Most clinical practice guidelines recommend a selective approach for rectal cancer after clinical staging. In low-risk patients, upfront surgery may be an appropriate option. However, in patients with MRI-defined high-risk features such as extramural vascular invasion, multiple nodal involvement or T4 and/or tumors close to or invading the mesorectal fascia, a more intensive preoperative approach is recommended, which may include neoadjuvant or preoperative chemotherapy. The potential benefits include better compliance than postoperative chemotherapy, a higher pathological complete remission rate, which facilitates a non-surgical approach, and earlier treatment of micrometastatic disease with improved disease-free survival compared to standard preoperative chemoradiation or short-course radiation. Two recently reported phase III randomized trials, RAPIDO and PRODIGE 23, show that adding neoadjuvant chemotherapy to either standard short-course radiation or standard long-course chemoradiation in locally advanced rectal cancer patients reduces the risk of metastasis and significantly prolongs disease-related treatment failure and disease-free survival. This review discusses these potentially practice-changing trials and how they may affect our current understanding of treating locally advanced rectal cancers.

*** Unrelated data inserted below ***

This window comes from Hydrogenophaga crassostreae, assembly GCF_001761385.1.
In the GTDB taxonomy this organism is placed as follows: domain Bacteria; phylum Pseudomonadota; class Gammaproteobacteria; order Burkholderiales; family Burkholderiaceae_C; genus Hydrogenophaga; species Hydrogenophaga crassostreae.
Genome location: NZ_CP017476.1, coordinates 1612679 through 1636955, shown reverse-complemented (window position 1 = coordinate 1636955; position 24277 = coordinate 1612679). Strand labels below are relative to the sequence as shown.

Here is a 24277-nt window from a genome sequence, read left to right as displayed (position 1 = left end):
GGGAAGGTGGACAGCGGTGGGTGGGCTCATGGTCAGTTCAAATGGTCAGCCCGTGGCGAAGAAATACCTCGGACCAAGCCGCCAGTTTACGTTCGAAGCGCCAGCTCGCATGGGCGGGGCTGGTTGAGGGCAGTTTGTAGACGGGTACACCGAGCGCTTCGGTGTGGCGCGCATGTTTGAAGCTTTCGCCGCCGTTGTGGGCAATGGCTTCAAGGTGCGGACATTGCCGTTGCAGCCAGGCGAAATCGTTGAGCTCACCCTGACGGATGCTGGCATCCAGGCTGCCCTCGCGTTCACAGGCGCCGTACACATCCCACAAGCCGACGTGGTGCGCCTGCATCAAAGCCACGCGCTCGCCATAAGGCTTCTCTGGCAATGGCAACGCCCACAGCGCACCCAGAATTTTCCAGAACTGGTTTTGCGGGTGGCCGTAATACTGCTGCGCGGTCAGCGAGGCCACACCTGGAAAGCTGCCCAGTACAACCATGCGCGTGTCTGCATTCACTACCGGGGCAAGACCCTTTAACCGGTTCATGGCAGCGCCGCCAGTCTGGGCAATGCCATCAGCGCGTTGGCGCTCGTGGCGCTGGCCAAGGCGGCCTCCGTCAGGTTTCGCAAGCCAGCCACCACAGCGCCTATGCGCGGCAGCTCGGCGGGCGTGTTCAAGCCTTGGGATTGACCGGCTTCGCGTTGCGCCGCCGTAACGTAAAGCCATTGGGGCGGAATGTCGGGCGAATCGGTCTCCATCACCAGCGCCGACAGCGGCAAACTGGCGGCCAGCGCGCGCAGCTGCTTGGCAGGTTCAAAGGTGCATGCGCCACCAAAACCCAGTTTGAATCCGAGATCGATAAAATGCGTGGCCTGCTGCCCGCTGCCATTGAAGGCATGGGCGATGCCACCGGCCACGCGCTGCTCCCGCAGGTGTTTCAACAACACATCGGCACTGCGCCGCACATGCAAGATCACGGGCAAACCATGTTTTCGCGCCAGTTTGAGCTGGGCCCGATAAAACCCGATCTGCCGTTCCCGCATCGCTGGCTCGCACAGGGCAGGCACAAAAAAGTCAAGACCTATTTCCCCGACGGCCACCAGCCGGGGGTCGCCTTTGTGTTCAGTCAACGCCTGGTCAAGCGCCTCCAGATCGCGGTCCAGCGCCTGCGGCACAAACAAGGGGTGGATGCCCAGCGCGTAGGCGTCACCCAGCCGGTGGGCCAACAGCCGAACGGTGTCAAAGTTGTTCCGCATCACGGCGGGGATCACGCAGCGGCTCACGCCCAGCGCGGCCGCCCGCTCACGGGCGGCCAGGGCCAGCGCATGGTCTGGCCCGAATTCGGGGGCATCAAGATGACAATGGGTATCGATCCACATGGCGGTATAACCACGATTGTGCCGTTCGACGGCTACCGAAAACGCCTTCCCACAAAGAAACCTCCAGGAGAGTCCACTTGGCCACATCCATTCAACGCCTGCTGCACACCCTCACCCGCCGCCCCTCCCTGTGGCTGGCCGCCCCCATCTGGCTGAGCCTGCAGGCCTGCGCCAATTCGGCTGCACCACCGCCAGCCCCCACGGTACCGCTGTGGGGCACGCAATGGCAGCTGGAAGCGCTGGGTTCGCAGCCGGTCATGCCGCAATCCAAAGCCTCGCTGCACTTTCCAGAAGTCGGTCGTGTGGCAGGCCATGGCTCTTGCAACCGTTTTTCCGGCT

Neoadjuvant Chemotherapy in Locally Advanced Rectal Cancer

Federica Papaccio;
2020-01-01

Abstract

Most clinical practice guidelines recommend a selective approach for rectal cancer after clinical staging. In low-risk patients, upfront surgery may be an appropriate option. However, in patients with MRI-defined high-risk features such as extramural vascular invasion, multiple nodal involvement or T4 and/or tumors close to or invading the mesorectal fascia, a more intensive preoperative approach is recommended, which may include neoadjuvant or preoperative chemotherapy. The potential benefits include better compliance than postoperative chemotherapy, a higher pathological complete remission rate, which facilitates a non-surgical approach, and earlier treatment of micrometastatic disease with improved disease-free survival compared to standard preoperative chemoradiation or short-course radiation. Two recently reported phase III randomized trials, RAPIDO and PRODIGE 23, show that adding neoadjuvant chemotherapy to either standard short-course radiation or standard long-course chemoradiation in locally advanced rectal cancer patients reduces the risk of metastasis and significantly prolongs disease-related treatment failure and disease-free survival. This review discusses these potentially practice-changing trials and how they may affect our current understanding of treating locally advanced rectal cancers.
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Utilizza questo identificativo per citare o creare un link a questo documento: https://hdl.handle.net/11386/4755864
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